During recent submarine-launched cruise missile tests in late January 2024, North Korean leader Kim Jong Un reiterated his goal of building a nuclear-armed navy to counter what he described as growing external threats.[iii]   ODNI reported that North Korea also continues to threaten to conduct its seventh nuclear test.[iv]

Russian K-51 CS Gas Grenade / Source: TRADOC G-2‘s OE Data Integration Network (ODIN) Worldwide Equipment Guide (WEG)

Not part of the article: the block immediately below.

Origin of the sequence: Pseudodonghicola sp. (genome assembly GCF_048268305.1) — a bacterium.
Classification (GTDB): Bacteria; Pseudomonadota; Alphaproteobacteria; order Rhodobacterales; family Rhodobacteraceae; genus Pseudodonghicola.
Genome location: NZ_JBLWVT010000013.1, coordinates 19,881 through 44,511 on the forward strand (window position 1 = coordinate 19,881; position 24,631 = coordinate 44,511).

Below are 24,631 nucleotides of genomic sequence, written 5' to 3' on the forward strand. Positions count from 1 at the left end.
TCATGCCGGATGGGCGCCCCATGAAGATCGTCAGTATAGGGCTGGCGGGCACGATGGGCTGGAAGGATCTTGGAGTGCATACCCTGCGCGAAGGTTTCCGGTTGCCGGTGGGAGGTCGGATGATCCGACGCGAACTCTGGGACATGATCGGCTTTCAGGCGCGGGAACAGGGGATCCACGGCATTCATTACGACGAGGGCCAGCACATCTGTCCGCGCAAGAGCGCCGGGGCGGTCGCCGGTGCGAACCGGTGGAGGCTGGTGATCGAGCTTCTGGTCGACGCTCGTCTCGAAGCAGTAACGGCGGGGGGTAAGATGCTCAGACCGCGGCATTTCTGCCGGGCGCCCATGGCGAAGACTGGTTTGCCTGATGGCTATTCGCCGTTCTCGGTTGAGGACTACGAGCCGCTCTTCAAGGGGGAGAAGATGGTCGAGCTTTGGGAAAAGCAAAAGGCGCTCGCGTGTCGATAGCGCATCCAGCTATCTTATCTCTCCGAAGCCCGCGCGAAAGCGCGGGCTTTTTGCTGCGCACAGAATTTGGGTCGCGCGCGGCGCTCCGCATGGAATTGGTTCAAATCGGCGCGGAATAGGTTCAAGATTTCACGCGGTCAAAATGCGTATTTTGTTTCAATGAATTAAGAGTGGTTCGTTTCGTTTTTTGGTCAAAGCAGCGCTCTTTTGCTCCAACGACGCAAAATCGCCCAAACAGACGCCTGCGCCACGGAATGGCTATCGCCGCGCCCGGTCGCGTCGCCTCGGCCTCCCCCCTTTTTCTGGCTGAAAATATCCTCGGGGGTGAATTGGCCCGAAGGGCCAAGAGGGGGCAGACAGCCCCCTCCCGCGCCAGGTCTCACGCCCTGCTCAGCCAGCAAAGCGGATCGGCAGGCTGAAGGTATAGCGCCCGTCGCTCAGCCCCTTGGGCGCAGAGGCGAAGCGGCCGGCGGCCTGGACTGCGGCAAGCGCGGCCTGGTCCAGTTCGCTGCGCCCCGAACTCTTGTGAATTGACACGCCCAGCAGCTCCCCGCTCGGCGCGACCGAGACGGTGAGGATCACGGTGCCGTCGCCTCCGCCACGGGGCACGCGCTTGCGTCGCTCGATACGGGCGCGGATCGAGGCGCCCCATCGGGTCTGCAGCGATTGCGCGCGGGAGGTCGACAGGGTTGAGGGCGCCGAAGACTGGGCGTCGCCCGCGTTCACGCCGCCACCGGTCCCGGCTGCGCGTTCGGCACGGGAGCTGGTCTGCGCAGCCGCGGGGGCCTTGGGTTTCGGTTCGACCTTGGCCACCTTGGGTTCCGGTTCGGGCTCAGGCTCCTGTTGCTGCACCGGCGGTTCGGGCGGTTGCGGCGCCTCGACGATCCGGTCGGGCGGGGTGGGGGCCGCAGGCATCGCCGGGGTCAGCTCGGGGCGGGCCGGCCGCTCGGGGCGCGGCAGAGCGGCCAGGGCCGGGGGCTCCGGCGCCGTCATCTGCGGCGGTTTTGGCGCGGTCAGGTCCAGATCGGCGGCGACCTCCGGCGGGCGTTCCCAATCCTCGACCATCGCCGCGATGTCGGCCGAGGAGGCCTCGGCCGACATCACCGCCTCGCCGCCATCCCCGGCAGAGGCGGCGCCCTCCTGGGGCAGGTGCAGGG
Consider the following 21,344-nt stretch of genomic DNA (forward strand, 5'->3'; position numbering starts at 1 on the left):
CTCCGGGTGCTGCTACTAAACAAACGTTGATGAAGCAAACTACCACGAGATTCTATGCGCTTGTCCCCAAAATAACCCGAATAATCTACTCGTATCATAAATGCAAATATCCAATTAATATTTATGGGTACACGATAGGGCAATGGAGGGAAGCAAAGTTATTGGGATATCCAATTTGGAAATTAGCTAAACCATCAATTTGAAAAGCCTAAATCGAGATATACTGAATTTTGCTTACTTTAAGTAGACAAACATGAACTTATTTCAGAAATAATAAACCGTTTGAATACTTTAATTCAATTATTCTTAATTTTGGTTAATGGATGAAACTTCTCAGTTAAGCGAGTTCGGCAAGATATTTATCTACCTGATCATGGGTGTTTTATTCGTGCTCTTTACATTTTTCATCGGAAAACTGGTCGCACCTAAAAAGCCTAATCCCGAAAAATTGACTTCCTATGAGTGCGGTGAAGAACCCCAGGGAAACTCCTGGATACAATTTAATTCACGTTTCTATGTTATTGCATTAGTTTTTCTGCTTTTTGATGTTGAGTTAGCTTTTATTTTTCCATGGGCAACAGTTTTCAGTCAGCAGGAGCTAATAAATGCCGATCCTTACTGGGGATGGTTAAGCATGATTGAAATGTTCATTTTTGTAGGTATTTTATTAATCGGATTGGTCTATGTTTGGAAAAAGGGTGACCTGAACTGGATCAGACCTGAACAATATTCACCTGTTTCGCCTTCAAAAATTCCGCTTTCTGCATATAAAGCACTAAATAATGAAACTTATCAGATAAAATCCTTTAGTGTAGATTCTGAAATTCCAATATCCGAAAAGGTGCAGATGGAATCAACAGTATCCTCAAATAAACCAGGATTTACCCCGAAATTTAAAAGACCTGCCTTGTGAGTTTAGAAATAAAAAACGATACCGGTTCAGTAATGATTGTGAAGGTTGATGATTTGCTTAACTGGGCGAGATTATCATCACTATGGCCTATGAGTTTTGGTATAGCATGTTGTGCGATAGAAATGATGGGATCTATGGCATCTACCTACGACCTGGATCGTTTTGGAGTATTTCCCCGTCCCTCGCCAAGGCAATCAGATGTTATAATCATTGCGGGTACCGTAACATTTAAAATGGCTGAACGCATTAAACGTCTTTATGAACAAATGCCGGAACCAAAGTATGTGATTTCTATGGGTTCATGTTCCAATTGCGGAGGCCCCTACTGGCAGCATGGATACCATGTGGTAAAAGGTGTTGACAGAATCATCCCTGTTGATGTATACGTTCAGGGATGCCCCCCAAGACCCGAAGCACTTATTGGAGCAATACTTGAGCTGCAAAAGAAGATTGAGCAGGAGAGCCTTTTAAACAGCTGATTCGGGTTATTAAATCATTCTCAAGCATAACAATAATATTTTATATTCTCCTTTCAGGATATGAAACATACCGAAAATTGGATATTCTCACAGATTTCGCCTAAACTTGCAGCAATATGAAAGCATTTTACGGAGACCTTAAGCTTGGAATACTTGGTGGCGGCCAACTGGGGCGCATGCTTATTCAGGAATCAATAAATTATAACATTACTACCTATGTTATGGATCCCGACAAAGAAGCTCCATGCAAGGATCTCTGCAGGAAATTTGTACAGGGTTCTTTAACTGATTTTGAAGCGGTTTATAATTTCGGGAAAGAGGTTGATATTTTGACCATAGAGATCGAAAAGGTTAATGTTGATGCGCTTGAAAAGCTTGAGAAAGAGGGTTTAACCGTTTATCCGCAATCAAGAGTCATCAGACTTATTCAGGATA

The most likely WMD threat our Soldiers will face in today’s Operational Environment are Chemical Weapons.  Ukrainian Armed Forces have recorded 626 instances of Russian forces using munitions containing toxic chemicals, including 51 cases in January 2024 alone. Russia’s use of chemical agents is on the rise in Ukraine, with approximately ten cases reported every day.  The UAF General Staff reported Russia most often used chemical grenades (e.g., K-51s and RGDs), dropped from Unmanned Aerial Vehicles (UAVs).  Russia also reportedly uses Improved Explosive Devices (IEDs) with irritants added and artillery shells loaded with hazardous chemicals.[v]  Chemical agents employed by Russia include Chloropicrin, a strong irritant developed for use by Czarist Russia as poison gas during World War I, and tear gas (CS) variants:  2-Chlorobenzylidene Malononitrile and Cheryomukha.  Russia’s battlefield use of chemical agents includes degrading troop effectiveness in confined defensive positions (e.g., buildings, tunnels, and trenches), and flushing troops from these defenses to expose them to kinetic fires.